The Ewing Green Team began the process of mapping Ewing Township community assets in the Fall of 2013 in collaboration with scholars from The College of New Jersey’s Bonner Institute for Civic and Community Engagement. Our task was to collect and inventory as many of Ewing’s Township’s assets including, but not limited to, places, institutions, programs, and people. Our collection of Ewing assets would provide a foundation for making our town more accessible to residents, assessing gaps in services and making Ewing a richer place to live.
We began our process in 2013 with a list of Ewing restaurants, government institutions, parks and paths, recreational facilities, houses of worship, schools, health services, food stores and more. This data was imported into a free online mapping service called Community Walk. This service is used by many organizations to document assets of their particular interest. Our Ewing map is located at http://www.communitywalk.com/ewing/nj/ewing_township_nj/map/1661721.
The Community Walk web service offered a number of advantages.
- It was free (we had no budget for this process).
- It allowed us to import data and arrange them in layers for users to select on and view only the data that they needed.
- We could include photos of assets.
However, it had a number of disadvantages.
- There were ads that impeded viewing.
- The site was slow to load.
- Our maps were not able to be embedded on our WordPress website (although it did allow for embedding on other sites.)
- It was difficult to correctly input paths.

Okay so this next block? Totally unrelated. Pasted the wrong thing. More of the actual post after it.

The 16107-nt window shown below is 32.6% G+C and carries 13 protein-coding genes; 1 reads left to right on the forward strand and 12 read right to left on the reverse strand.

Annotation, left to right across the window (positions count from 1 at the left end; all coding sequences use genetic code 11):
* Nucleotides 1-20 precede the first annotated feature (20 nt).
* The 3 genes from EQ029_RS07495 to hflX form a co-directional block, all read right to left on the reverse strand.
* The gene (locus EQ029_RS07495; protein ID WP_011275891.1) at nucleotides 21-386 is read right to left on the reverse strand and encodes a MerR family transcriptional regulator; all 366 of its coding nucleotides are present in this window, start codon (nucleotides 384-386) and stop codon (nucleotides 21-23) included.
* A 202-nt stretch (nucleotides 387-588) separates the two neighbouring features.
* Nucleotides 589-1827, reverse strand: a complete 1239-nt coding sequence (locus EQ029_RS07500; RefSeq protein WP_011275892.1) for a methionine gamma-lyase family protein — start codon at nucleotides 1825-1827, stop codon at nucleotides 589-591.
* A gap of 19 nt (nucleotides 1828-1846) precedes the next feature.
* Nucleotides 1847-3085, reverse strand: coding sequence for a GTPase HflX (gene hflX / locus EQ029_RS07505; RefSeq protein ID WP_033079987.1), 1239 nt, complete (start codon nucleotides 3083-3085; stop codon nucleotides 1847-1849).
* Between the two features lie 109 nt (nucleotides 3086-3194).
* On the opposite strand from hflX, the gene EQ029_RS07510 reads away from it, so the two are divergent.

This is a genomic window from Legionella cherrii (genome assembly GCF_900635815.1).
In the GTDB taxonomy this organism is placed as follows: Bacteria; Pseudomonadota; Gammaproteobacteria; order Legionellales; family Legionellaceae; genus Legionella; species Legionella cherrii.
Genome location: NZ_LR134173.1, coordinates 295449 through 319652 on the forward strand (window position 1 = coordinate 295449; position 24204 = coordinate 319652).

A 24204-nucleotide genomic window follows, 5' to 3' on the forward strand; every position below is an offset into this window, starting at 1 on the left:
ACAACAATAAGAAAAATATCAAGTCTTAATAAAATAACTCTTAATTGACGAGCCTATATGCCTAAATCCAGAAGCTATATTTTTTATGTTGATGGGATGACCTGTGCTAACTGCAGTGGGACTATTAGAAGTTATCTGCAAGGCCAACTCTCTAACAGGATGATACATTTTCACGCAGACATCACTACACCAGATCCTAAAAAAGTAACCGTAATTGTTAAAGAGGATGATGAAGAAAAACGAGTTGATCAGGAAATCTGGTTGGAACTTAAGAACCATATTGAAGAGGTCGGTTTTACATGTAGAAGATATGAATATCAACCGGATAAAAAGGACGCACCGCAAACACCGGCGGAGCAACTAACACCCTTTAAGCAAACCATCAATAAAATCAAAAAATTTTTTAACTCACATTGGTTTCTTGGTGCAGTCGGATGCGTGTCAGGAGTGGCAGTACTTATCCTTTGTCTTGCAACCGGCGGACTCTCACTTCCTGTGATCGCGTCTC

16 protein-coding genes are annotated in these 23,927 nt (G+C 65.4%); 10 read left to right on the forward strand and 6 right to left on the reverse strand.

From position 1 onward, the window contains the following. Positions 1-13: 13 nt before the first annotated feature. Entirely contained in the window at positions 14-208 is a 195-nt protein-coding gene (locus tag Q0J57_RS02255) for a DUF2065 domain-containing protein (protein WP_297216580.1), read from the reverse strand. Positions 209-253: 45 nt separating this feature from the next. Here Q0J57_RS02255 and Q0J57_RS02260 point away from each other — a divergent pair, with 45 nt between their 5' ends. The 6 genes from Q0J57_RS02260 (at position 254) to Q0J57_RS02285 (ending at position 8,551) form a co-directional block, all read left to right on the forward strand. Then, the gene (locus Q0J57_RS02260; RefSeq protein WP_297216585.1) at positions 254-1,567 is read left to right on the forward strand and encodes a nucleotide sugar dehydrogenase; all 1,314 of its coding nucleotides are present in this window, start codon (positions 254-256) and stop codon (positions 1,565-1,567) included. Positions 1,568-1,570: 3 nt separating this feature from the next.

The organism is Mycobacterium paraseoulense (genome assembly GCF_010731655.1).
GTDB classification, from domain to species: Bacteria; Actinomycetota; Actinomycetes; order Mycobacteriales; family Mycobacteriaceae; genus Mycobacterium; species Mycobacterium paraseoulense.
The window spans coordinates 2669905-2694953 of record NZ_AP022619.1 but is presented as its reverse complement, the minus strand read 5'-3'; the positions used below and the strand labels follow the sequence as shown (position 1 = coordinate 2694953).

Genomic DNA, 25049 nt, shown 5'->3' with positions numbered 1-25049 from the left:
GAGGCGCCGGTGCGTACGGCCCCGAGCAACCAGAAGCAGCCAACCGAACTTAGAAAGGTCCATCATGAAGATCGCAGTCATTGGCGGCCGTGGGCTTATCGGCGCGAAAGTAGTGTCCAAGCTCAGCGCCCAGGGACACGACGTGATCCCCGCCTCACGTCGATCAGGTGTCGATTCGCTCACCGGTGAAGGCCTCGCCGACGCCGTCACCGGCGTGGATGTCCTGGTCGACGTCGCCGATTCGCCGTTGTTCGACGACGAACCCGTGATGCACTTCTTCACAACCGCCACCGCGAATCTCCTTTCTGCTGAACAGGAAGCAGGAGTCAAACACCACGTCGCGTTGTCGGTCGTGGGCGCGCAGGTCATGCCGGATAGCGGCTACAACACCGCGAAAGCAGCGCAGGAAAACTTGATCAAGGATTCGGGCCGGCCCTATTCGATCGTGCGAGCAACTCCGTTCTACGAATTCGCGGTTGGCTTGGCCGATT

However, as we worked our way through this process we found that we simply needed more functionality. In June of 2014 the EGT embarked upon a community visioning process to discover, hand in hand with township residents, their desires for Ewing’s future, both immediate and long term. Over the summer months we worked together to refine a list of areas and actions to take toward a better Ewing. One realization from this process was that the Ewing community was highly interested in a more bikeable and pedestrian friendly community. With that as a major goal we needed to define the current bikeability and pedestrian friendliness of our streets and a bike/ped audit was determined to be the first step. For that we would need a mapping service that would more easily incorporate the results of our work. With the help of biking enthusiast Mark Wetherbee, Jr. it was determined that the open source Q-GIS software had the functionality that we needed and that it, paired with the Google Map engine, would allow us the functionality that we needed in the amount of data that we could import into our maps and were easily embeddable on the EGT site as well as others with whom we could share our data. EGT officer Joanne Mullowney conducted a trial run of the Google Maps software for EGT website inclusion using data supplied by the Ewing Township Historical Preservation Society – Ewing’s Historic Sites. (see Ewing’s Historic Sites) This is the first of numerous maps of the township assets to come. Check back in the future for more results.
Q-GIS and the Bike/Pedestrian Audit
In September 2014, EGT member Michael Nordquist and new Bike Enthusiast led a cadre of TCNJ student volunteers in conducting our first pilot audit of the Braeburn development near the college. The preliminary results will be available on the EGT’s Bike Advocacy page shortly.
Ewing Bike Advocacy Committee
Also in September of 2014, interested citizens gathered for the first meeting of Ewing’s new Bike Advocacy Committee. Meetings will occur monthly as we work toward our goal of creating a community where transportation is not only defined by the automobile, but also by the biking and pedestrian mobility of its residents. A community that illustrates the improved health and quality of life, economic vitality, reduction in traffic congestion, air pollution and dependence on automobiles that comes from these alternate forms of transportation. For more information please contact the EGT at firstname.lastname@example.org.